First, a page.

Events

    The Last Common Ancestor

    Location: 

    Harvard Museums of Science & Culture—Online

    The last common ancestor of chimpanzees and modern humans is believed to have evolved in Africa six to eight million years ago. Finding fossil apes and hominins—extinct members of the human lineage—from this period has been challenging. Ashley Hammond will discuss her approach to identifying key evolutionary adaptations of this last common ancestor using 3D technology, analyses of known fossils, and field research at six-million-year-old sites in Kenya. Hammond’s research aims to clarify the origins of bipedality, a key adaptation in human evolution.

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    2021 Mar 11

    We Out Here: Exploring Life After High School

    Repeats every week every Thursday until Thu Mar 25 2021 .
    5:00pm to 6:00pm

    Location: 

    Harvard Ed Portal—Online

    *For high school students living or attending school in Allston-Brighton or Cambridge!*

    We get it—high school is HARD, so how can you even think about life AFTER high school? But don’t worry, we gotchu! Should you go to college? Should you get a job right away? What jobs ARE there? How do you know what the right job is for you? Join us in this 4-part workshop series that helps you answer these questions! We’ll get a chance to explore different options, hear from people who do all kinds of jobs and have all kinds of experiences, and more!

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    2021 Mar 10

    Make it Pop!: Writing the College Essay

    Repeats every week every Wednesday until Wed Mar 24 2021 .
    5:30pm to 6:30pm

    Location: 

    Harvard Ed Portal—Online

    *For high school students living or attending school in Allston-Brighton or Cambridge!*

    The personal statement essay can be one of the most stressful elements of the college application—but it doesn’t need to be! The personal statement is your opportunity to share parts of yourself with college admissions teams that they can’t see through test scores and your resume alone. This workshop series will provide tips for crafting a compelling essay, effectively telling your story, and proving to admissions teams that you would be a great student at their...

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    After-School Animal Encounters: Weird Eaters

    Location: 

    Harvard Museums of Science & Culture—Online

    Have you ever thought about the way you eat, or even how you chew? Now, imagine that you are a huge bullfrog, a sea star, or even a scorpion. How would you eat? As March is Nutrition Month in the U.S., it’s the perfect time to meet some of our live animals and explore our creatures’ diets and eating habits. Join human museum staffers Javier and Ryan in this 45-minute program for families and get a close look at some weird eaters.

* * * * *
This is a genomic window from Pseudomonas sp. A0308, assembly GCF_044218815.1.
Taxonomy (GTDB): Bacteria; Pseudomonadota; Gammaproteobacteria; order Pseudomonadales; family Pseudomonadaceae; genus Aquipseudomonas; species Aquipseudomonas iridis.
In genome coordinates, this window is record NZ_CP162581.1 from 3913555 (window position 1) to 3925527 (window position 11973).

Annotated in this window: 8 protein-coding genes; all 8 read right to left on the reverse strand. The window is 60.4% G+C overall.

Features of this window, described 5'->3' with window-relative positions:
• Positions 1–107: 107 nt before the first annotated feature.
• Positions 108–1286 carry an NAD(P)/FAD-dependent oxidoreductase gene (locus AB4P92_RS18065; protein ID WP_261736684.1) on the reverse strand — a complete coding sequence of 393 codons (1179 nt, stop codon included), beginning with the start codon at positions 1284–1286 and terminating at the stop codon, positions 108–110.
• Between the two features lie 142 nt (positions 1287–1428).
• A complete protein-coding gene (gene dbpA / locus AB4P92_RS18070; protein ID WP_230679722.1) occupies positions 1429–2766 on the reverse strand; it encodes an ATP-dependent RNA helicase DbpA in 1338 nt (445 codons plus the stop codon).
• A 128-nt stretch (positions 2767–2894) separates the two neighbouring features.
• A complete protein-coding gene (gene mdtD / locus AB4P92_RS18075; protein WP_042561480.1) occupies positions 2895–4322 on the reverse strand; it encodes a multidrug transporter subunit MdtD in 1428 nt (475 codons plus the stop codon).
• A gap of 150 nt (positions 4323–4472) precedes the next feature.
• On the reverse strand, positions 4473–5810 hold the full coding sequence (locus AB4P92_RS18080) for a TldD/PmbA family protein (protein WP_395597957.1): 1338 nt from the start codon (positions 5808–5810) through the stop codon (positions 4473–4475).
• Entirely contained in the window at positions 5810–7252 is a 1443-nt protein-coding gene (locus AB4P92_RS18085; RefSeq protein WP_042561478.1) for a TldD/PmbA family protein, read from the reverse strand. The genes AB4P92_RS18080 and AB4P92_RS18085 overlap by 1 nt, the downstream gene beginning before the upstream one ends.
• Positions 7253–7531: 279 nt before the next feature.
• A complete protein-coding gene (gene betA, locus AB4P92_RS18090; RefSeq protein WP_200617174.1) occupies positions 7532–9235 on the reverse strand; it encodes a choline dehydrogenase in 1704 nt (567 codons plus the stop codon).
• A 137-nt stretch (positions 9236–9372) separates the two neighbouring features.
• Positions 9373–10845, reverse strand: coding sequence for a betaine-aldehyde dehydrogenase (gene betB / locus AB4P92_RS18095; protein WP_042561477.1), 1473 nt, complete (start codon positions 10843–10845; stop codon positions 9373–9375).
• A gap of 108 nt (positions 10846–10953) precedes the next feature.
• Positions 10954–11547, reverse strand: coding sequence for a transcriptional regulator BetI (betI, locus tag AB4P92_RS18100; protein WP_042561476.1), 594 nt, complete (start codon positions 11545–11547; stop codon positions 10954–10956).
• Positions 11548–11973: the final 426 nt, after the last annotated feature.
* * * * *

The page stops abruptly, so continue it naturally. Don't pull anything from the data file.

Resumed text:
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    2021 Arnold Arboretum Tournament of Trees

    Location: 

    Arnold Arboretum—Online

    Participate in the Arnold Arboretum’s 2021 Tournament of Trees! Get to know this year’s Sweet Sixteen contenders (March 3–9) and cast your votes in this fun bracket style tournament. Let the March Tree Madness games begin.

    The tournament schedule is:

    • Sweet Sixteen Round: March 3-9
    • Elite Eight Round: March 10-16
    • Final Four Round: March 17-23
    • Championship Round: March 24-30
    • Winner Announcement: April 1

    Learn...

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    Introducing Pairs 01: Giovanna Borasi in Conversation with the Founding Editors

    Location: 

    Harvard Graduate School of Design—Online

    Join us to celebrate the launch of Pairs, a new student-led journal at the GSD. The founding editors will introduce the inaugural issue, which will be followed by a conversation with Giovanna Borasi, Director of the Canadian Centre for Architecture, on beginnings in curation and publishing.

    Pairs is a journal dedicated to conversations about design that are down to earth and unguarded. Each issue is conceptualized by an editorial team that proposes guests and objects to be in dialogue with one another. Pairs is non-thematic, meant instead for provisional thoughts and ideas in...

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    Members: Discover Oceania with Ingrid Ahlgren

    Location: 

    Peabody Museum of Archaeology & Ethnology—Online

    Join us for a casual evening of conversation with the Peabody Museum’s Curator of Oceanic Collections. Ingrid Ahlgren stewards one of the largest and most historically significant collections in the U.S. from the Pacific Islands, Australia, and Aotearoa/New Zealand. Hear her share some of her recent work, including the exhibit Uncovering Pacific Pasts and the important roles that Harvard University and the state of Massachusetts have played in the history of Oceania. Ingrid will also discuss her upcoming collaboration with Pacific Islanders living in Utah.

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    Ilze and Heinrich Wolff, “Homage and Refusal”

    Location: 

    Harvard Graduate School of Design—Online

    Wolff is a design studio concerned with developing an architectural practice of consequence through the mediums of design, advocacy, research and documentation. The Wolff team is led by Ilze & Heinrich Wolff who work collaboratively with a group of highly skilled, committed and engaged architects, creative practitioners and administrators.